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Copyright, 1906, by W. B. Van Ingen “THE FOOT-WASHING CEREMONY OF THE MENNONITES” One of a series of fourteen mural paintings by Mr. Van Ingen, representing the Religious Sects of Pennsylvania
of which is a suite of apartments on the left of the entablature. A particularly attractive for the judges, on the right for the Bar. feature is the gilt bronze necklace of anthemion
The room itself, 72 feet by 42, has a pair of design that encircles the collar to the dome. large windows at each end; but these during The drum of the latter is divided into twelve the sessions of the court are to be obscured by windows, framed with Greek grille, opening heavy hangings of velour, thus leaving the into the outer shell and thus affording ventiladome the sole source of outside light. The tion. The dome itself, consisting of twelve interior finish is of mahogany, in the purest segments, is constructed of American glass, style of the Greek Doric, its proportions and with a pattern of green scroll-work upon a mouldings being based on those of the Erec- ground clouded with amber, pearl, and gray. theum. Around the walls proceeds a wainscot The embellishment of the main door, similar nine feet high, divided into panels, which, like in design to that of the windows, comprises those of the doors and the frames of the win two Ionic columns supporting an entablature dows, are decorated with Greek grille, that in upon which rests a richly moulded pediment, modern language may be described as a union the angles of the latter adorned with the Greek of the Greek and St. George's crosses. The ornament known as acroteria. wall space above the cornice of the wainscot,
THE ARCHITECT'S INSPIRATION later to be adorned by Mr. Abbey with mural paintings typifying the evolution of the various Every good architect is something of an branches of Law, is divided into panels by idealist. It is the artist in him that makes him pilasters, while four pairs of much larger a dreamer of dreams, even while he must be a pilasters occupy the angles of the walls. These practical man. With such men and Mr. support a beautiful entablature, consisting of Huston is one of them—the artistic conception an architrave of three plain bands, a frieze of a building like this Capitol is in a dream. decorated with the anthemion, or honey- The offspring of a union of memory and creasuckle ornament, and a cornice that comprises tiveness, it is full-grown at birth and stands the heart-and-leaf motive, dentils, and egg clear to the eye of the spirit as objects loom up and-dart moulding. Upon this decorative complete in a sleeper's vision. So a painter structure of mahogany rests the ceiling, which is may see his picture finished before the canvas is divided up into coffers that surround the circular stretched, a sculptor his group before he has opening of the dome with beams, decorated in touched the clay. For each of them the white and gold, with ornament similar to that vision is a reality, more real even than the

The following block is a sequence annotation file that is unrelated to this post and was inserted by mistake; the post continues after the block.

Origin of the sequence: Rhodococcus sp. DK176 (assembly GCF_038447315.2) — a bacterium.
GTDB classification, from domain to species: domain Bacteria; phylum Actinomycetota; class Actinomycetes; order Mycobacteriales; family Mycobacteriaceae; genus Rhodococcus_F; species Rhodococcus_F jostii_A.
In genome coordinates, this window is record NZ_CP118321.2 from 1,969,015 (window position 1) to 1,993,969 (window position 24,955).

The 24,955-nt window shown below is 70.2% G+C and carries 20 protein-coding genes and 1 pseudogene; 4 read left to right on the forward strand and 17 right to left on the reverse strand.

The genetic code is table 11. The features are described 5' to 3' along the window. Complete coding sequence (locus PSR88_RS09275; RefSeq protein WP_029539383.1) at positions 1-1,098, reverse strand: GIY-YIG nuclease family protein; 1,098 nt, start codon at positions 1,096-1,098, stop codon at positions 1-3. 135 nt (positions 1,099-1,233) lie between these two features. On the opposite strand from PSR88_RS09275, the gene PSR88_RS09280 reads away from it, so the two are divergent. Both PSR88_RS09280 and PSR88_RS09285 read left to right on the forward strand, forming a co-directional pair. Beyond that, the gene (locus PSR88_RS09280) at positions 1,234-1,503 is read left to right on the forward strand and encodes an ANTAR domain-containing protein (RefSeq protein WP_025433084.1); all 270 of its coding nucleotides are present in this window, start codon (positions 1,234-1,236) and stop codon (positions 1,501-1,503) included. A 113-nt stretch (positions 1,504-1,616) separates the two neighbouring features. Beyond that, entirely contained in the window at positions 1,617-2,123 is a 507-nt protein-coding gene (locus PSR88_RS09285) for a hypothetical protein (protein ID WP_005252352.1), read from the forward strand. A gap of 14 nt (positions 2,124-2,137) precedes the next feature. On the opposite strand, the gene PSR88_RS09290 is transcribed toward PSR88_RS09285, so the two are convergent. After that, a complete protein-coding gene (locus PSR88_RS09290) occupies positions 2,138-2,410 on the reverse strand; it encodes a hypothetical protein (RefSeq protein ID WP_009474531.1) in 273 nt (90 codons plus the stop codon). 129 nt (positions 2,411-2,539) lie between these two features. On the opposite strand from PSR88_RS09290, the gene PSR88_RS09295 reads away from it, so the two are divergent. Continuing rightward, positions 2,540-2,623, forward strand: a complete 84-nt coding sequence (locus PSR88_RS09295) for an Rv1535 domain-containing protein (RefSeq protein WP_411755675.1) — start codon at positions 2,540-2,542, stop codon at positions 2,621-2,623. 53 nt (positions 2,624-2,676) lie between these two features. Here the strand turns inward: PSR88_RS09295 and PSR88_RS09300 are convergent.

finished work: for the one is what he had in Where will be found a nobler ideal ? It his soul to accomplish; the other is what after is rich in inspiration for the present as pains of labor and under many limitations it for the past, not without its condemnation has actually become.
of experiments that are unholy, and full Therefore to enter into a man's work, as he
of reminder that precedent begets precat length delivers it over to the world, one eden continually. Who shall say 'what should try to enter also into the spirit that be- buildings in other states may be patterned got it. The hard thing always is to find the after this ? how its influence may react on clue. In the case of this building, I found its own? It will be a precedent for good. it-for myself at any rate—in the inscription And in art one of the synonyms for good is that twice encircles the interior of the dome. beautiful. The utterance will be recognized as William Standing beneath the dome, I believe that Penn's:
the architect's ideal was that of a shrine, con
ceived as a habitation for the spirit of this “THERE MAY BE ROOM FOR SUCH A HOLY EX
utterance-great, as befits the magnitude of its PERIMENT FOR THE NATIONS WANT A PRECEDENT. AND MY GOD WILL MAKE IT THE SEED OF A NATION significance; soaring high, as with its aspiraTHAT AN EXAMPLE MAY BE SET UP TO THE NATIONS. tion; strong, serene, and beautiful as the faith THAT WE MAY DO THE THING THAT IS TRULY WISE
that is in it. AND JUST.”
THE ROMANTIC STORY OF GARDNER WILLIAMS, THE AMERICAN ENGINEER
M. G. CUNNIFF
HEN Mr. Alfred Mosely, the Eng went to the Mining Academy of Freiberg,
lishman who so admires American among the lead mines of Saxony. On his re
ways that he brings commissions turn to San Francisco in 1866, two well-spent over to study them, was asked the reason of years in the mint made him an expert assayer, his admiration, he said:
and then he went to mining in the Pioche coun“Gardner F. Williams, the American mining try of southern Nevada. He came back to be engineer who directs the diamond output of appointed receiver of a water and mining comthe world."
pany in northern California. Within a year Mr. Mosely made his fortune in South Africa. the company was paying dividends for the first He watched Cecil Rhodes's dream of empire time and his diplomacy had brought into hardevelop and knew the men who made it real. mony the two warring factions that had necesThe one who took his imagination was Gardner sitated the receivership. Williams. “The country that can produce From this post he was called, by an invitasuch a man,” he said to himself, "is a country tion from a classmate at Freiberg named De from which mine can learn."